Muslim Wire

Eagle’s Eye: UN Anti-Caste Charter: Annihilation of Caste

Posted in Politics, Society by muslimwire on October 20, 2009

Ambedkar rejects the race theory to a great extent. As per him caste is a social division of people, created by ideological and religious factors. The concept of caste can traced to first Millennium BC- Ram Puniyani
The United Nations Human Rights Council (UNHRC) held in Geneva (September
2009) deliberated on the recognition of caste as race. It proposed to ensure
that descent and work based discriminations need to be fought against at
global level. Nearly 200 million people all over the World are victims of
such discriminations, which are associated with notion of purity, pollution
and practices of untouchability. These are deeply rooted in our society and
have also assumed cultural forms. India so far has been taking the stand
that caste issues should not be internationalized as caste is not race and
it is our internal matter. On this issue, earlier Nepal, a Hindu Kingdom,
also was toeing similar line. With overthrow of Hindu Kingdom and coming in
of democracy, Nepal has come to take the stand that caste based
discriminations are akin to race based one’s and so international efforts
need to be thought of to supplement the national efforts. India still is
trying to hide its underbelly, which is quite unfortunate.
There are two types of pressures on India currently. The Human Rights
activists are urging that India should take leadership in ensuring that UN
norms are brought up, caste recognized as race and the caste discrimination
should invite censures from UN as well. On the other hand BJP spokesperson
Ravi Shanker Prasad stated that India should oppose such a move as that will
involve UN sanctions if such violations take place in India. He went to say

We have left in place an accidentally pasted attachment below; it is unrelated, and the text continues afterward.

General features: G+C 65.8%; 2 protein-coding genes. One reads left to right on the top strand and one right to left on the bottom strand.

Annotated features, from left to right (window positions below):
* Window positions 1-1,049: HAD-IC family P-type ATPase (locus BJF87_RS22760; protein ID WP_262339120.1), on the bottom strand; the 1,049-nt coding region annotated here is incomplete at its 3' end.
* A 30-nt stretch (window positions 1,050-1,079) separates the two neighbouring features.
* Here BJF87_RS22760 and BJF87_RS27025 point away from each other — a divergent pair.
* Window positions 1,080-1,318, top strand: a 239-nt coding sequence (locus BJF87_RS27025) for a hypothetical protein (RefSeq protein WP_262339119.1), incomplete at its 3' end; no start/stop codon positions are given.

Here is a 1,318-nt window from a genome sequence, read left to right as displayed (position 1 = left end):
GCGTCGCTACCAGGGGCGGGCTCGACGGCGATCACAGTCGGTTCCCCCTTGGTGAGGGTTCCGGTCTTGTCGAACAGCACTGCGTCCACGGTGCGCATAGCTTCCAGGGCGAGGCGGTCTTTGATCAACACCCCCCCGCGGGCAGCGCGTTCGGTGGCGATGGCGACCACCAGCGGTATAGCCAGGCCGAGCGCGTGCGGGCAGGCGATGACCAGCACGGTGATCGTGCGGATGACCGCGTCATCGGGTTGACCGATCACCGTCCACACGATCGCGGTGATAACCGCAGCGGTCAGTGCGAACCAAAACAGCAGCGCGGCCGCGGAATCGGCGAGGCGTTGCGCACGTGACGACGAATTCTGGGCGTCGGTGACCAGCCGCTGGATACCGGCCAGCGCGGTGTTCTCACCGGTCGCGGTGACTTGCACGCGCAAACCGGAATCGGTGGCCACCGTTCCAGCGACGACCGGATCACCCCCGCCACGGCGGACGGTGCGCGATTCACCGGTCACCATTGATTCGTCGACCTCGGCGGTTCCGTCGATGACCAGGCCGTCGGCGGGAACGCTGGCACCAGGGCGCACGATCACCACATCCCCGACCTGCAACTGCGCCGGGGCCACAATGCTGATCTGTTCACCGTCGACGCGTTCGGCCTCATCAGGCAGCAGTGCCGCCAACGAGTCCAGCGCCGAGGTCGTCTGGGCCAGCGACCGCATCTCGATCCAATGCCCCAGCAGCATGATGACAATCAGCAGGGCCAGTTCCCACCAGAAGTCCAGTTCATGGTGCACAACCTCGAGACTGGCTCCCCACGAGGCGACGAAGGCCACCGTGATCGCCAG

this internationalizing the issue of caste is a failure of India’s foreign
policy. At the same time we read that dalits were beaten up (15th Oct 2009)
while trying to enter temple in Nagapattinam, Tamil Nadu. This is a matter
of great shame. This temple entry was part of several such programs planned
to ensure that dalits are not discriminated against in temples. We recall
that nearly eight decades earlier Dr. Ambedkar also met a similar fate when
he organized Kalaram Temple agitation on the issue of Dalits entry into
temples. How little things have changed after such a lapse of time!
In consequence, Nepal has been the first country in South Asia, where
untouchability has been traditionally practiced, to articulate its
opposition to those abysmal practices in a very strong manner at
International level as well. UNHRC document is proposing a regional and
international mechanism, UN and its organs are to complement national
efforts to combat caste discrimination. It proposes to equate all
discrimination on the basis of caste occupation and descent as violation of
Human rights. India’s opposition to this is shocking despite an earlier
(2006) statement by Prime Minister Manmohan Singh, which compared
untouchability to apartheid. It seems that the state machinery has elements
that are deliberately tilting the policies in this retrograde direction.
BJP’s opposition to the UN Human rights efforts is quite understandable, as
BJP politics is based around the goal of Hindu Rashtra. In all the concepts
of religious nationalism, based on any religion for that matter, there is a
neat division between rights and duties. Rights are for elite dominant
sections and duties are for the downtrodden! So as per that human rights for
dalits and women are unthinkable. But how come Manmohan Singh who equated
untouchabilty with apartheid is keeping quiet on this?
Despite the provisions enshrined in our constitution and various prevalent
laws the practice of untouchability, caste based discriminations do persist.
There are also political tendencies, which want to undo the affirmative
action directed to uplift those discriminated due to caste. In India today
various theories are doing rounds as to the origin of the caste. Many of
these are mere propaganda of vested political interests in the guise of
theories.
It is being propagated that caste system came into being due to the invasion
of Muslim Kings, who were out to convert the local people by sword.
According to this those Hindus who were very proud of their religion escaped